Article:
The trade credit insurance market has had to rebuild its reputation in the aftermath of the banking crisis, so credit insurers are focusing their attention on product innovation.

Since the height of the financial crisis, capacity has steadily returned to the trade credit insurance market and demand for these products has risen. But memories of an extremely difficult market remain. When claims increased, some credit insurers cancelled policies and retracted their involvement in many segments of the market.

The credit insurance market is different today from what it was before the crisis. “There’s lots of capacity and competitive pricing for risks in most sectors,” says Willis Financial Solutions executive director Richard Talboys. “There is caution about some sectors, however. You find some insurers show a lack of interest or capacity in, say, consumer electronics or retail or construction risks.”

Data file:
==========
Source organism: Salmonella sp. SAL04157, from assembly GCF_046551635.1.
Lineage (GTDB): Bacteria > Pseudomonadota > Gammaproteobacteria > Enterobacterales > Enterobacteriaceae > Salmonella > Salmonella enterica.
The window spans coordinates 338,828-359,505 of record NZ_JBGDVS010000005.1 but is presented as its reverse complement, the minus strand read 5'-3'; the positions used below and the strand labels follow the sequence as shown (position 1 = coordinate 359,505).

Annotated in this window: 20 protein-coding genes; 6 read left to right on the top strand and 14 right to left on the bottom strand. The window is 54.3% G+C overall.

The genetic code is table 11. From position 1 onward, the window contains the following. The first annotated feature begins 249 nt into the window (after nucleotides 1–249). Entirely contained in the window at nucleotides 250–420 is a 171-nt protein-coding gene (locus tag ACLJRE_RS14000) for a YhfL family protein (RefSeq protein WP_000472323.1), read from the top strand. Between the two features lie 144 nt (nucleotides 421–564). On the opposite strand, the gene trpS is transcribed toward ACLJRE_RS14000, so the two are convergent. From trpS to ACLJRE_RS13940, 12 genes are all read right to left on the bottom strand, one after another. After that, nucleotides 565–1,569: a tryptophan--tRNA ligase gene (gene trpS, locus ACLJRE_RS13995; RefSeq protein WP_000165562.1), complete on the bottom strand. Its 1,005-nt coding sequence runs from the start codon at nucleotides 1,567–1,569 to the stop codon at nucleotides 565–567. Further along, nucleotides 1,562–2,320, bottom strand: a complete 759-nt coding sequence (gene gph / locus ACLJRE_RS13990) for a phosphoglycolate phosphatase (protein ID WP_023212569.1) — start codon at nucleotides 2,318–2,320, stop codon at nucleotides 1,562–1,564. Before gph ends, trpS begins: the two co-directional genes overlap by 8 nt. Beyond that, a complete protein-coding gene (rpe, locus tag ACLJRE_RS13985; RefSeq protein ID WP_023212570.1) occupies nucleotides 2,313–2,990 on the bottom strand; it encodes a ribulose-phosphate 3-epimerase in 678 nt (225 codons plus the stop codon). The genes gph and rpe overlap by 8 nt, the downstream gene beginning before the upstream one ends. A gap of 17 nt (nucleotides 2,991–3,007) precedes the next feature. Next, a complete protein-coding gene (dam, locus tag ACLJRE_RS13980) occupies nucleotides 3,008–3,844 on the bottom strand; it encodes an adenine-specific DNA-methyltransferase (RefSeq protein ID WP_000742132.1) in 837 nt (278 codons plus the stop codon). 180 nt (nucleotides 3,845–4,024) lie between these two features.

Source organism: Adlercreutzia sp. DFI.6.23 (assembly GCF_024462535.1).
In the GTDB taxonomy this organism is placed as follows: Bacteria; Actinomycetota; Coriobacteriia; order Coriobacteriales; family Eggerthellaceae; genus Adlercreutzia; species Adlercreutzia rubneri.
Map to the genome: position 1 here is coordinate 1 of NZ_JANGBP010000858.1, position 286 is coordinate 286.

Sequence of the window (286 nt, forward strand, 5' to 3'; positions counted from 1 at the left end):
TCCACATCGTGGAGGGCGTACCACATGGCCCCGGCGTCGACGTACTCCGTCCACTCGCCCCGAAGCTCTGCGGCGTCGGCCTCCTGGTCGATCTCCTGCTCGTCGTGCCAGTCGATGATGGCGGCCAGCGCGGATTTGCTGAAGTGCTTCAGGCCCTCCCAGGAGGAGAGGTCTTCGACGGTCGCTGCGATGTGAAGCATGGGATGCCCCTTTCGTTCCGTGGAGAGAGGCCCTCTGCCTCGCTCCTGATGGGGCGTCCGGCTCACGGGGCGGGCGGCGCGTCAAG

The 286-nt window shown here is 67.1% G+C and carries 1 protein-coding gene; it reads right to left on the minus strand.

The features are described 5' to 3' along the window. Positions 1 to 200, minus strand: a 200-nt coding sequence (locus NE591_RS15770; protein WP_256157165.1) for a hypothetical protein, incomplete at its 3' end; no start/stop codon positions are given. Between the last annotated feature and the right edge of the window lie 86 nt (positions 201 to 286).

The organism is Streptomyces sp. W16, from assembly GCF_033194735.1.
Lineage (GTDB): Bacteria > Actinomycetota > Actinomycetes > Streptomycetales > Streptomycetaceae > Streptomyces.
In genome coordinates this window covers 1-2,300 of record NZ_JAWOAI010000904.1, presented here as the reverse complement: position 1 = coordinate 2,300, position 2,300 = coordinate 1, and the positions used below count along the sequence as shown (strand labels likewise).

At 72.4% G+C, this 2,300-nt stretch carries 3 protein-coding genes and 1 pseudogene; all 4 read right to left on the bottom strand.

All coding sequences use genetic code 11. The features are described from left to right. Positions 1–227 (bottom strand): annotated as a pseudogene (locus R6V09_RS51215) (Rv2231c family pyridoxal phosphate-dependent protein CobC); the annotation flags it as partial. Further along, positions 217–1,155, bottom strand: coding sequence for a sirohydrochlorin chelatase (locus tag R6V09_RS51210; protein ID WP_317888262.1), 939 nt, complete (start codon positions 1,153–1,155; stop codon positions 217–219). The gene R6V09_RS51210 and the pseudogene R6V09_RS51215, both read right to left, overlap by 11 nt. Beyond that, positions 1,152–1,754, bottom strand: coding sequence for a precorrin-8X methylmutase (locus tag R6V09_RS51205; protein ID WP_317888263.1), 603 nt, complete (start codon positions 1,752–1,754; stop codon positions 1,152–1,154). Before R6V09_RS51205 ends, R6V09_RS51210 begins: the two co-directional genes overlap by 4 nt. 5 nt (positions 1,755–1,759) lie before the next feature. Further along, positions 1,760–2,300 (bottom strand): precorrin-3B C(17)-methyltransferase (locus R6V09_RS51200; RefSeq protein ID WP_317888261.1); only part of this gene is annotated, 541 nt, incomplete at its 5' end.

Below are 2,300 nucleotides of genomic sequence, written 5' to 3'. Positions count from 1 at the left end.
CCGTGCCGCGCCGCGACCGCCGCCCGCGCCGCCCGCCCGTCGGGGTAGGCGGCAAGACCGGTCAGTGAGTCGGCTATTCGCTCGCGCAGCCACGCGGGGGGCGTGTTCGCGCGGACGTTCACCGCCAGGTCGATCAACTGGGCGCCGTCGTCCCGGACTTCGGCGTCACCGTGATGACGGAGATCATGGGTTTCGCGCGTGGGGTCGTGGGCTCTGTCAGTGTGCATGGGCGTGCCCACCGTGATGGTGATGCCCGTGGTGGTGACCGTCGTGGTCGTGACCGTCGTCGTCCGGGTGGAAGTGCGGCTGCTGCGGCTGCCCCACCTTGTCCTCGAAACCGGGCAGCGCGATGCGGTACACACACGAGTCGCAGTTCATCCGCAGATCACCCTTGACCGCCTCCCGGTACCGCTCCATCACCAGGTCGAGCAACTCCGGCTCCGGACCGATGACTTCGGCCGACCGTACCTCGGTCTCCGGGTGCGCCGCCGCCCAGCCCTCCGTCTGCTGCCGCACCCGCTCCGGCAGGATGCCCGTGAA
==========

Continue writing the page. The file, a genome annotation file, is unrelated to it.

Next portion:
Premiums have recovered and are back at £334m – the same level of GWP written by the market in 2007. Claims have also reduced substantially, from nearly 22,000 at the height of the crisis to nearly 11,000 in 2012, according to statistics from the ABI. However, the total number of policies was 10,550 in 2012, down from 14,086 in 2008.

“As a consequence of the banking crisis, the credit insurance market lost some 4,000 policyholders and even today we’ve barely been able to get them back – they look almost lost to the industry,” says AIG head of UK trade credit William Clark. “In 2008, the major credit insurers cut cover rather arbitrarily and that really has had a knock-on impact. Clients have looked at the value of credit insurance and sought something different, something more consistent.”